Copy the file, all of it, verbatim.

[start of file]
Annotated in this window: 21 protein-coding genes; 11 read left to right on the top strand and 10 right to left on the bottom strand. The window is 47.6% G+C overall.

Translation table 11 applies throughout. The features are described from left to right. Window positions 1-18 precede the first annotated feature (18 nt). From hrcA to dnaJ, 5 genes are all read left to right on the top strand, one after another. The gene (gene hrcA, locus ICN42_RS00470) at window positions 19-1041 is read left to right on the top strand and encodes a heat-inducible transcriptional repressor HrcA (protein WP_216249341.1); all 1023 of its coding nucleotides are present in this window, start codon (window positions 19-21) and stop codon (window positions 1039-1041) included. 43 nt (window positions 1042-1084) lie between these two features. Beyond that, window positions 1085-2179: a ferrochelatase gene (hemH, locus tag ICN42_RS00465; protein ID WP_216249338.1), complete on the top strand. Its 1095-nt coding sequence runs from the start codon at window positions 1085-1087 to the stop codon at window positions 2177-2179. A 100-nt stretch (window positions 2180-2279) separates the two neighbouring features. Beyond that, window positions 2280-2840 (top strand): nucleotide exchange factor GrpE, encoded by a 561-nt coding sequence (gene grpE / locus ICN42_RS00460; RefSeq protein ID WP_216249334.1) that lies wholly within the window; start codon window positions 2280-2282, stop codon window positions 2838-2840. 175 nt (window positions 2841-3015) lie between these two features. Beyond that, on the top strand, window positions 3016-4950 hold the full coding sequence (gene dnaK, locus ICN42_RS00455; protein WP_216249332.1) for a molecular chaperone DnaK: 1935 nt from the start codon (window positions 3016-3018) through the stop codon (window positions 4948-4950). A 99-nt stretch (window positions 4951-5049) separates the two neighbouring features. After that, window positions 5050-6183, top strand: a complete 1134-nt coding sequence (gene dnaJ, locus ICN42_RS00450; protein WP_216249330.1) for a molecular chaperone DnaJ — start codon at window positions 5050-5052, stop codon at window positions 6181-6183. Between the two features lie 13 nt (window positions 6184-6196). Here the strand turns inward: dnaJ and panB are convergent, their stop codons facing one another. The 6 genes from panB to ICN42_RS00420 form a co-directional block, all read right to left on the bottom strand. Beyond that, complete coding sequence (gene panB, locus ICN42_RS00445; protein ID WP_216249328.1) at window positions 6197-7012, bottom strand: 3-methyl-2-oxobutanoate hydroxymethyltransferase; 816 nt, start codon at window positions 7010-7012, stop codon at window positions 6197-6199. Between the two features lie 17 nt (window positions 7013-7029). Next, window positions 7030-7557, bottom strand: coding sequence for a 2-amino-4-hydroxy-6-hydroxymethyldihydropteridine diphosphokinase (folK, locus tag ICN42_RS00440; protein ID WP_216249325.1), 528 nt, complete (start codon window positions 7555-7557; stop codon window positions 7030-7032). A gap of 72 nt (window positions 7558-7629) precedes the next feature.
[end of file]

Annotated in this window: 21 protein-coding genes; 11 read left to right on the top strand and 10 right to left on the bottom strand. The window is 47.6% G+C overall.

Translation table 11 applies throughout. The features are described from left to right. Window positions 1-18 precede the first annotated feature (18 nt). From hrcA to dnaJ, 5 genes are all read left to right on the top strand, one after another. The gene (gene hrcA, locus ICN42_RS00470) at window positions 19-1041 is read left to right on the top strand and encodes a heat-inducible transcriptional repressor HrcA (protein WP_216249341.1); all 1023 of its coding nucleotides are present in this window, start codon (window positions 19-21) and stop codon (window positions 1039-1041) included. 43 nt (window positions 1042-1084) lie between these two features. Beyond that, window positions 1085-2179: a ferrochelatase gene (hemH, locus tag ICN42_RS00465; protein ID WP_216249338.1), complete on the top strand. Its 1095-nt coding sequence runs from the start codon at window positions 1085-1087 to the stop codon at window positions 2177-2179. A 100-nt stretch (window positions 2180-2279) separates the two neighbouring features. Beyond that, window positions 2280-2840 (top strand): nucleotide exchange factor GrpE, encoded by a 561-nt coding sequence (gene grpE / locus ICN42_RS00460; RefSeq protein ID WP_216249334.1) that lies wholly within the window; start codon window positions 2280-2282, stop codon window positions 2838-2840. 175 nt (window positions 2841-3015) lie between these two features. Beyond that, on the top strand, window positions 3016-4950 hold the full coding sequence (gene dnaK, locus ICN42_RS00455; protein WP_216249332.1) for a molecular chaperone DnaK: 1935 nt from the start codon (window positions 3016-3018) through the stop codon (window positions 4948-4950). A 99-nt stretch (window positions 4951-5049) separates the two neighbouring features. After that, window positions 5050-6183, top strand: a complete 1134-nt coding sequence (gene dnaJ, locus ICN42_RS00450; protein WP_216249330.1) for a molecular chaperone DnaJ — start codon at window positions 5050-5052, stop codon at window positions 6181-6183. Between the two features lie 13 nt (window positions 6184-6196). Here the strand turns inward: dnaJ and panB are convergent, their stop codons facing one another. The 6 genes from panB to ICN42_RS00420 form a co-directional block, all read right to left on the bottom strand. Beyond that, complete coding sequence (gene panB, locus ICN42_RS00445; protein ID WP_216249328.1) at window positions 6197-7012, bottom strand: 3-methyl-2-oxobutanoate hydroxymethyltransferase; 816 nt, start codon at window positions 7010-7012, stop codon at window positions 6197-6199. Between the two features lie 17 nt (window positions 7013-7029). Next, window positions 7030-7557, bottom strand: coding sequence for a 2-amino-4-hydroxy-6-hydroxymethyldihydropteridine diphosphokinase (folK, locus tag ICN42_RS00440; protein ID WP_216249325.1), 528 nt, complete (start codon window positions 7555-7557; stop codon window positions 7030-7032). A gap of 72 nt (window positions 7558-7629) precedes the next feature.